By Jesus Sanchez, Fellow, National Institute for Latino School Leaders, NCLR
The summer has ended and students are back in school. As you reflect on your summer, think about all the wonderful things that happened, like vacations, time spent with family, visits to the local parks, and impromptu picnics. Summer is the perfect time to unwind, relax, and enjoy life.
However, with all the activity and action that summer brings, it’s easy to let learning become an afterthought. Even more, summer breaks keep children away from school just long enough to create a gap in learning, which often results in children losing ground on important academic skills.
According to the National Summer Learning Association (NSLA), youth with no access to summer learning programs can lose two or three months in reading and math. Ultimately, these gaps in learning add up—often students are left two or three years behind their peers who may have more access to summer programs and other resources.
When students return for the school year, educators often spend precious time revisiting the curriculum from the previous academic year. However, there are many ways for parents to be their child’s first educator at home and provide support for their children to stay on track… and maybe even move ahead in their education.
Here are some simple tips for how parents and students can boost some academic potential:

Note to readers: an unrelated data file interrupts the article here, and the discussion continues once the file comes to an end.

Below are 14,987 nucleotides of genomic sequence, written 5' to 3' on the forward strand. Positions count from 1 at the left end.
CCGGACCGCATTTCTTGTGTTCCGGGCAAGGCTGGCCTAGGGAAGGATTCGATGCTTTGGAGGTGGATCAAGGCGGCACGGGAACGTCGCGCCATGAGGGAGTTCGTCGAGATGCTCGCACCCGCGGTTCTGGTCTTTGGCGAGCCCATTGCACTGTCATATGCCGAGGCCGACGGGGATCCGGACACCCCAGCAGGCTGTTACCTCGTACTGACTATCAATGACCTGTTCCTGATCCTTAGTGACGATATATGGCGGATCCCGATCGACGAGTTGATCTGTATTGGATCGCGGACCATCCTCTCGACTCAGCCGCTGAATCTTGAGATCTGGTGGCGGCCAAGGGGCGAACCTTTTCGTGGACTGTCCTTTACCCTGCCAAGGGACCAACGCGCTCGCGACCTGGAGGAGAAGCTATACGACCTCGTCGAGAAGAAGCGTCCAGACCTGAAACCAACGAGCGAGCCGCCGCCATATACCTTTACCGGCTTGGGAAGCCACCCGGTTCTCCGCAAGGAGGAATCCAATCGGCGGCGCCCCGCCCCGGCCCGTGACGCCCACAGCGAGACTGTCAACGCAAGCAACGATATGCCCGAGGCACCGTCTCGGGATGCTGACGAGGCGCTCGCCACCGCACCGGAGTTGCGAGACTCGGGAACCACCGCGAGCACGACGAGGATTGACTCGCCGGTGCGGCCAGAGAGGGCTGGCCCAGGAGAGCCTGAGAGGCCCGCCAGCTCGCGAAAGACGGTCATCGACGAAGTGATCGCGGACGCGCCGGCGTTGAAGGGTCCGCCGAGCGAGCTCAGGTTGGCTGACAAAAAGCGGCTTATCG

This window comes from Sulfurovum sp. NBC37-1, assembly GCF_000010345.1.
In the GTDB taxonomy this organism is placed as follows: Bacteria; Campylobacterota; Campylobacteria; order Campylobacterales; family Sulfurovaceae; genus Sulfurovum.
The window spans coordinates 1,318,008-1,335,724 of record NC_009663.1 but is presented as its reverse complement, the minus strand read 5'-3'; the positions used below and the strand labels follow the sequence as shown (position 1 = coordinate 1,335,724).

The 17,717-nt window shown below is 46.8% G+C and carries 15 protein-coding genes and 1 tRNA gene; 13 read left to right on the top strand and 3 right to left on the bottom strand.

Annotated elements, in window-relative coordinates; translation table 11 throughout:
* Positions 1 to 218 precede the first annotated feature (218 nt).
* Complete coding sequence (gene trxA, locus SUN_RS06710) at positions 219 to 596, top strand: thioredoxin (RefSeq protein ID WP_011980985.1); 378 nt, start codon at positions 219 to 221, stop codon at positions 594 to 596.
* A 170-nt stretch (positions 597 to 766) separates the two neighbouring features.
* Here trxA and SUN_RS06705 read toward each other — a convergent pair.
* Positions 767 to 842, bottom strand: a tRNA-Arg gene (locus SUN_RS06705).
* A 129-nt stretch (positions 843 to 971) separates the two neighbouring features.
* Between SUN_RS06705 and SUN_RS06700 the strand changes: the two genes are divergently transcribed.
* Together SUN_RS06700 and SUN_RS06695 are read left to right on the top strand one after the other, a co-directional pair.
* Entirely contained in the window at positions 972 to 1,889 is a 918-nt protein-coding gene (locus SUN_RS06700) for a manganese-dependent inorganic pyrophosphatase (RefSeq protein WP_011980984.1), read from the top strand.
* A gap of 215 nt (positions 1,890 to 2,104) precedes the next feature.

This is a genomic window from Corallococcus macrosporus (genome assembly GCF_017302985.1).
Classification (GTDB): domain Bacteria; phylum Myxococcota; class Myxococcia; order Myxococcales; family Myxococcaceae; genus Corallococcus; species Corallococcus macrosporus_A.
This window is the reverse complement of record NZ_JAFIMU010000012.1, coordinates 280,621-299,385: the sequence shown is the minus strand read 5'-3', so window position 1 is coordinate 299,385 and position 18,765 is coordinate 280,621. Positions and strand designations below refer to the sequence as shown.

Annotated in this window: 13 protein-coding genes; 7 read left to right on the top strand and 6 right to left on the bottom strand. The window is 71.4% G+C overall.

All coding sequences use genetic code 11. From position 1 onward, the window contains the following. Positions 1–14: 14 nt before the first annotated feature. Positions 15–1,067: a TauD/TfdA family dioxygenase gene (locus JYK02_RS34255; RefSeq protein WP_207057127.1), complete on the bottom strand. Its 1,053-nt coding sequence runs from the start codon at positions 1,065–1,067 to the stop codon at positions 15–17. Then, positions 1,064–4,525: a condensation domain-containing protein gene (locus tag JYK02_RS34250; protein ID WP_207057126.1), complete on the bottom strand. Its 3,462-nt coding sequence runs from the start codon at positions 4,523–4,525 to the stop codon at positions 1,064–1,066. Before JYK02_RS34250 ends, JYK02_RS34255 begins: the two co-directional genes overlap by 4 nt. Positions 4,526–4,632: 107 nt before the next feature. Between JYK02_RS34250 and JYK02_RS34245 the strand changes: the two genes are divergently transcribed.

- Register your child for community programs!
Esperanza, Inc., an NCLR Affiliate, provides afterschool leadership activities, mentoring, and academic support. These programs are free to students, as well as parents, within the community. Programs like Esperanza’s ASPIRA Youth Leadership Programs offer afterschool activities focused on increasing self-awareness, time-management skills, organization, and decision-making. While these topics are more focused on social and emotional learning, research shows it has a positive impact on a student’s academic performance and overall motivation to learn. In addition, many, if not all, programs can offer academic tutoring if more support is needed.
Students and parents can get information about events from the school, newsletters, brochures, and community resource guides. Schools and organizations will also host events that give parents and students opportunities to inquire or obtain information about wonderful, educationally engaging programs within their community. NCLR Affiliates like Esperanza, Inc. provide Spanish-language support, offering a fully bilingual staff and volunteers to work directly with parents and students.
- Read with your child!
Whether you’re a parent or student, reading can go a long way. As a parent, reading can be a special way to connect with your child at any age, and can create a positive outlook on reading. Reading at home helps develop the fundamental skills needed for school, and improves your child’s comprehension.
- Get involved with the school!
Many schools have parent organizations, referred to as Parent Teacher Organizations or PTOs, offer opportunities to participate, volunteer, and ensure that parent voices are heard in discussions at the school. If this is too much of a commitment, simply attending your child’s parent-teacher conference and school events will keep you informed. Building relationships with teachers can help both the teacher and the parents better understand their child and student’s educational strengths and challenges.
Children whose parents are involved with their school have fewer behavioral problems and perform better academically. In addition, they are more likely to graduate high school compared to children whose parents are not involved in their education. Fundamentally, parental involvement is important because parents are their child’s first teacher, and the educational foundation for years to come is first established in the home.